As if that ain’t enough! Here is a 14 minute slideshow of all the portraits that were produced for ‘One Hundred and Forty Characters’ accompanied by a fantastic audio edit of many of those who took part talking about Twitter with wit, thoughtfulness and insight. Warning! Contains accents.
And finally, if you’d prefer to just listen to the audio, which is just the straight 14 minutes of human ingenuity and interestingness on one subject all by itself then click here to listen to an Audioboo file while you go about other important tasks.
Those of you who follow me on Twitter may know about my plan to photograph as many followers/followees as I can over the next few weeks.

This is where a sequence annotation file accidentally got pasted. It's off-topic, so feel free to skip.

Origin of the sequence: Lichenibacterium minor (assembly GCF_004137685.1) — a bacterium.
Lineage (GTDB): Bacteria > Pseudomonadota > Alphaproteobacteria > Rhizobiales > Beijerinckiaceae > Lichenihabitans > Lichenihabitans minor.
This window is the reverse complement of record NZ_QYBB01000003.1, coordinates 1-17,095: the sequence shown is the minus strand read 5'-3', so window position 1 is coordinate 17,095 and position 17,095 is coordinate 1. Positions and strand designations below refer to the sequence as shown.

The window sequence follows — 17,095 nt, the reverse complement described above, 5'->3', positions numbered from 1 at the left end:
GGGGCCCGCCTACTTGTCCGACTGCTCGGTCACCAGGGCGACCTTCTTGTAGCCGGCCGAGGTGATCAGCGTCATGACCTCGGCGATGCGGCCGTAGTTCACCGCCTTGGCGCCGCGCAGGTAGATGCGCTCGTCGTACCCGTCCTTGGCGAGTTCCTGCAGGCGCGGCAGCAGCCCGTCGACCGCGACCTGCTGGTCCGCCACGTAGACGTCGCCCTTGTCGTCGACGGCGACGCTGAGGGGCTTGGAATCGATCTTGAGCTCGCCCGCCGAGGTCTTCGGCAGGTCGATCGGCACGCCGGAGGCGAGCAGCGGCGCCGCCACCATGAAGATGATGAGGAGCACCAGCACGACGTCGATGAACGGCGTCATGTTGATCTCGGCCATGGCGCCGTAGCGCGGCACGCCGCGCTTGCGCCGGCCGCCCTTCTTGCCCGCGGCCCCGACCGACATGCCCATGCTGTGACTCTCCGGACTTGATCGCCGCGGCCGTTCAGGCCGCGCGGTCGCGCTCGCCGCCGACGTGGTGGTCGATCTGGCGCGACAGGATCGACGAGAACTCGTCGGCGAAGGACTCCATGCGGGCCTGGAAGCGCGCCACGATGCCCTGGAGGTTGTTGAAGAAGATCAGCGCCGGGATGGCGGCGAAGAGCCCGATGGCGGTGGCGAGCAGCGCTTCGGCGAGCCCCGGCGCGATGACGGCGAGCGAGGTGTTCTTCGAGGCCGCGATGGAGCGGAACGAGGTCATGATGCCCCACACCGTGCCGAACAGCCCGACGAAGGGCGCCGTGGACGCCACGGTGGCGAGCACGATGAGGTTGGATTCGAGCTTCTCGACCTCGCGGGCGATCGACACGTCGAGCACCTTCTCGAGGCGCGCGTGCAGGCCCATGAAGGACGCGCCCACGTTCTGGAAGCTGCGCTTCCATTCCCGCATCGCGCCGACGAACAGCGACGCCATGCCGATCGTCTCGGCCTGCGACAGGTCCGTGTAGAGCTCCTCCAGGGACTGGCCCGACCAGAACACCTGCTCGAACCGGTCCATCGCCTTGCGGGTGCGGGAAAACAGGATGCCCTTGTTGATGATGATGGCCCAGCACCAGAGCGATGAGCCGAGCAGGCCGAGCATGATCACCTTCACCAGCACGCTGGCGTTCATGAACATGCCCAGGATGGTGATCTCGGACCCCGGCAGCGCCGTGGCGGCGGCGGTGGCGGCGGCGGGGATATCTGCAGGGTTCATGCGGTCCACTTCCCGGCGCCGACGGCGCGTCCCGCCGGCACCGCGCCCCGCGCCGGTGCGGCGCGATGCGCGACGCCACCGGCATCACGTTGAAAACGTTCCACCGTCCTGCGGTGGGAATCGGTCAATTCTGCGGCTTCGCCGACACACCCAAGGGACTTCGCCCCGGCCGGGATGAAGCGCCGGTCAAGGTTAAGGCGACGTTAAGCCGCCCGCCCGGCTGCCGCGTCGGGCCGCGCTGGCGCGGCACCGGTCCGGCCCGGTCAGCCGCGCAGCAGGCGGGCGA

The fact is that, these days, I communicate with people that I have never met far, far more than I ever do with my real, tangible friends. Of the people on there that I actually know, only one, Martin Deeson (follow him @martindeeson ) is what I would call a proper friend, in the long standing and traditional sense of the word. We have known each other for 16 years, we’ve been all over the world together, at my wedding he was my best man and once, in Ireland, on St. Patrick’s Day, I saved him from an unpleasant immediate fate in Mountjoy Prison by coming up with £1000 at very short notice, in order to pay his debt to Irish society for the terrible damage he did to one of it’s CCTV cameras after becoming socially involved with internationally acclaimed herbal entrepreneur Howard Marks, a man who has appeared in more passports than anyone ever. And yet, he and I see each other maybe once every 3 or 4 months. We speak every 2 weeks or so and that’s it. We communicate through Twitter more than anything else. In fact, while staying at his house just before election night, we both lay on separate sofas watching Question Time and tweeting from our phones. We barely spoke and at one point, 4 feet from me, he tweeted me a message offering to top up my whisky glass. I accepted his offer via Twitter. If you grew up in the 70′s & 80′s, like us, then there’s a big part of you that finds that weird but you do it nevertheless because it’s what we are evolving into. None of my other proper friends are on Twitter and I don’t speak to them very often. I miss them.